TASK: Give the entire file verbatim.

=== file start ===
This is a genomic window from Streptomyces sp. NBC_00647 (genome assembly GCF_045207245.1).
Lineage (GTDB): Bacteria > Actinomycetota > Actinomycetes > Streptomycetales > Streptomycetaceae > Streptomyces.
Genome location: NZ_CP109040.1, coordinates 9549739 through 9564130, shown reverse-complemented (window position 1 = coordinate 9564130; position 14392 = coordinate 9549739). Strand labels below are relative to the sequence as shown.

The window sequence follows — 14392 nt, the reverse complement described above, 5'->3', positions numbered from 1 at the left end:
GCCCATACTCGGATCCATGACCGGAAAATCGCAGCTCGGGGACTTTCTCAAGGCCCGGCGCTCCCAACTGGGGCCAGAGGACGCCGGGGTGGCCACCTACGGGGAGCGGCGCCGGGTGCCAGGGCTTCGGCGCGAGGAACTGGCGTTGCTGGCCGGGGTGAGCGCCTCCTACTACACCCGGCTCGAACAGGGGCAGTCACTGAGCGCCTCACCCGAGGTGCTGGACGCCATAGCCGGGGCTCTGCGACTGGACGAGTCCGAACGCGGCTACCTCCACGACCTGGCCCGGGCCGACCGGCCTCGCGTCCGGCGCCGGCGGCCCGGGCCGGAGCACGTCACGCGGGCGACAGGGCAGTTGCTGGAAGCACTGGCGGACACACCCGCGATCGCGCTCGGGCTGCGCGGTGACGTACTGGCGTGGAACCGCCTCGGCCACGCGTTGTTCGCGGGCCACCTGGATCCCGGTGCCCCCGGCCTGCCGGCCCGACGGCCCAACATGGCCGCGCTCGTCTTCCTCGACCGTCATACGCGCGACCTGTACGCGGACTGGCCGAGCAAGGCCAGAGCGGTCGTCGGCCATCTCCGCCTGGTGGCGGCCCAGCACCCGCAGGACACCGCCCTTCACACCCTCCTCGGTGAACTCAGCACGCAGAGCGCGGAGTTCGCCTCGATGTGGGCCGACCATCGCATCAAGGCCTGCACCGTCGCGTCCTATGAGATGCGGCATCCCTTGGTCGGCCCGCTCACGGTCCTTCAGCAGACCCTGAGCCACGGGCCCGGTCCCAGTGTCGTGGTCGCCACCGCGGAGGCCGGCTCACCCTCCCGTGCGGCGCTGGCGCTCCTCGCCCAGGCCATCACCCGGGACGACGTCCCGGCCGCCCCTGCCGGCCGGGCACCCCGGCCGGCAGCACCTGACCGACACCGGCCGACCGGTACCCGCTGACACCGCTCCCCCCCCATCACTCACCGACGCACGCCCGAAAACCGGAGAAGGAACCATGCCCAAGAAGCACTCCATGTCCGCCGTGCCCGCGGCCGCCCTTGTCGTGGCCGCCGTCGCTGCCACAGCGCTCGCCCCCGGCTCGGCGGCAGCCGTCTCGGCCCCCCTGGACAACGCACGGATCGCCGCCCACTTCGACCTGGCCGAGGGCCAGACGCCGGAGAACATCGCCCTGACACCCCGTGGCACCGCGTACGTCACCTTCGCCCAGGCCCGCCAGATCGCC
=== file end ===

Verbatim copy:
This is a genomic window from Streptomyces sp. NBC_00647 (genome assembly GCF_045207245.1).
Lineage (GTDB): Bacteria > Actinomycetota > Actinomycetes > Streptomycetales > Streptomycetaceae > Streptomyces.
Genome location: NZ_CP109040.1, coordinates 9549739 through 9564130, shown reverse-complemented (window position 1 = coordinate 9564130; position 14392 = coordinate 9549739). Strand labels below are relative to the sequence as shown.

The window sequence follows — 14392 nt, the reverse complement described above, 5'->3', positions numbered from 1 at the left end:
GCCCATACTCGGATCCATGACCGGAAAATCGCAGCTCGGGGACTTTCTCAAGGCCCGGCGCTCCCAACTGGGGCCAGAGGACGCCGGGGTGGCCACCTACGGGGAGCGGCGCCGGGTGCCAGGGCTTCGGCGCGAGGAACTGGCGTTGCTGGCCGGGGTGAGCGCCTCCTACTACACCCGGCTCGAACAGGGGCAGTCACTGAGCGCCTCACCCGAGGTGCTGGACGCCATAGCCGGGGCTCTGCGACTGGACGAGTCCGAACGCGGCTACCTCCACGACCTGGCCCGGGCCGACCGGCCTCGCGTCCGGCGCCGGCGGCCCGGGCCGGAGCACGTCACGCGGGCGACAGGGCAGTTGCTGGAAGCACTGGCGGACACACCCGCGATCGCGCTCGGGCTGCGCGGTGACGTACTGGCGTGGAACCGCCTCGGCCACGCGTTGTTCGCGGGCCACCTGGATCCCGGTGCCCCCGGCCTGCCGGCCCGACGGCCCAACATGGCCGCGCTCGTCTTCCTCGACCGTCATACGCGCGACCTGTACGCGGACTGGCCGAGCAAGGCCAGAGCGGTCGTCGGCCATCTCCGCCTGGTGGCGGCCCAGCACCCGCAGGACACCGCCCTTCACACCCTCCTCGGTGAACTCAGCACGCAGAGCGCGGAGTTCGCCTCGATGTGGGCCGACCATCGCATCAAGGCCTGCACCGTCGCGTCCTATGAGATGCGGCATCCCTTGGTCGGCCCGCTCACGGTCCTTCAGCAGACCCTGAGCCACGGGCCCGGTCCCAGTGTCGTGGTCGCCACCGCGGAGGCCGGCTCACCCTCCCGTGCGGCGCTGGCGCTCCTCGCCCAGGCCATCACCCGGGACGACGTCCCGGCCGCCCCTGCCGGCCGGGCACCCCGGCCGGCAGCACCTGACCGACACCGGCCGACCGGTACCCGCTGACACCGCTCCCCCCCCATCACTCACCGACGCACGCCCGAAAACCGGAGAAGGAACCATGCCCAAGAAGCACTCCATGTCCGCCGTGCCCGCGGCCGCCCTTGTCGTGGCCGCCGTCGCTGCCACAGCGCTCGCCCCCGGCTCGGCGGCAGCCGTCTCGGCCCCCCTGGACAACGCACGGATCGCCGCCCACTTCGACCTGGCCGAGGGCCAGACGCCGGAGAACATCGCCCTGACACCCCGTGGCACCGCGTACGTCACCTTCGCCCAGGCCCGCCAGATCGCC